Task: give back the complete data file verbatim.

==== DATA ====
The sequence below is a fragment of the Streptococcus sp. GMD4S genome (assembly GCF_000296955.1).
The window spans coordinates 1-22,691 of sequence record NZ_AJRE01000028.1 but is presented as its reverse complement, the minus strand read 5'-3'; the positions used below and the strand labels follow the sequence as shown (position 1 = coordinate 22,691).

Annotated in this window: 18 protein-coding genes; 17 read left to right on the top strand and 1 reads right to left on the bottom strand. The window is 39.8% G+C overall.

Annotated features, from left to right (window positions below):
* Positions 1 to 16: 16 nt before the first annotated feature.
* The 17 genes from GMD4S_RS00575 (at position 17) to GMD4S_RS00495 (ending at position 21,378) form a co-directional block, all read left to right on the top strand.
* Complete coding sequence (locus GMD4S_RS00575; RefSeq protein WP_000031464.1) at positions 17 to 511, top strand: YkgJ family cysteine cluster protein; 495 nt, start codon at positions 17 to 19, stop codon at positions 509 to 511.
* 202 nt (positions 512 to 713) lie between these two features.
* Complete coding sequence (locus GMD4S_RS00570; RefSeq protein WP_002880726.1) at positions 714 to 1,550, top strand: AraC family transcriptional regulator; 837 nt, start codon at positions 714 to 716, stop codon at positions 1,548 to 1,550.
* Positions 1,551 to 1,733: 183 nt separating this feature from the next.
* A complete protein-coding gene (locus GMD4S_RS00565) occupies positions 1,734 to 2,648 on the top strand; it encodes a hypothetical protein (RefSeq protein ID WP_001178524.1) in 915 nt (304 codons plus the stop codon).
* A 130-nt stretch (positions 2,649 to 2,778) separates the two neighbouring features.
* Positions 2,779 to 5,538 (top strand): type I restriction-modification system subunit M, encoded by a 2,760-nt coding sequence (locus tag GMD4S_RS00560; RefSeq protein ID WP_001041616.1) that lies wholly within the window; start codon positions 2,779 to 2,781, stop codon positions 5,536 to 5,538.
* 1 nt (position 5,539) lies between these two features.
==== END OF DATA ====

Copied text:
The sequence below is a fragment of the Streptococcus sp. GMD4S genome (assembly GCF_000296955.1).
The window spans coordinates 1-22,691 of sequence record NZ_AJRE01000028.1 but is presented as its reverse complement, the minus strand read 5'-3'; the positions used below and the strand labels follow the sequence as shown (position 1 = coordinate 22,691).

Annotated in this window: 18 protein-coding genes; 17 read left to right on the top strand and 1 reads right to left on the bottom strand. The window is 39.8% G+C overall.

Annotated features, from left to right (window positions below):
* Positions 1 to 16: 16 nt before the first annotated feature.
* The 17 genes from GMD4S_RS00575 (at position 17) to GMD4S_RS00495 (ending at position 21,378) form a co-directional block, all read left to right on the top strand.
* Complete coding sequence (locus GMD4S_RS00575; RefSeq protein WP_000031464.1) at positions 17 to 511, top strand: YkgJ family cysteine cluster protein; 495 nt, start codon at positions 17 to 19, stop codon at positions 509 to 511.
* 202 nt (positions 512 to 713) lie between these two features.
* Complete coding sequence (locus GMD4S_RS00570; RefSeq protein WP_002880726.1) at positions 714 to 1,550, top strand: AraC family transcriptional regulator; 837 nt, start codon at positions 714 to 716, stop codon at positions 1,548 to 1,550.
* Positions 1,551 to 1,733: 183 nt separating this feature from the next.
* A complete protein-coding gene (locus GMD4S_RS00565) occupies positions 1,734 to 2,648 on the top strand; it encodes a hypothetical protein (RefSeq protein ID WP_001178524.1) in 915 nt (304 codons plus the stop codon).
* A 130-nt stretch (positions 2,649 to 2,778) separates the two neighbouring features.
* Positions 2,779 to 5,538 (top strand): type I restriction-modification system subunit M, encoded by a 2,760-nt coding sequence (locus tag GMD4S_RS00560; RefSeq protein ID WP_001041616.1) that lies wholly within the window; start codon positions 2,779 to 2,781, stop codon positions 5,536 to 5,538.
* 1 nt (position 5,539) lies between these two features.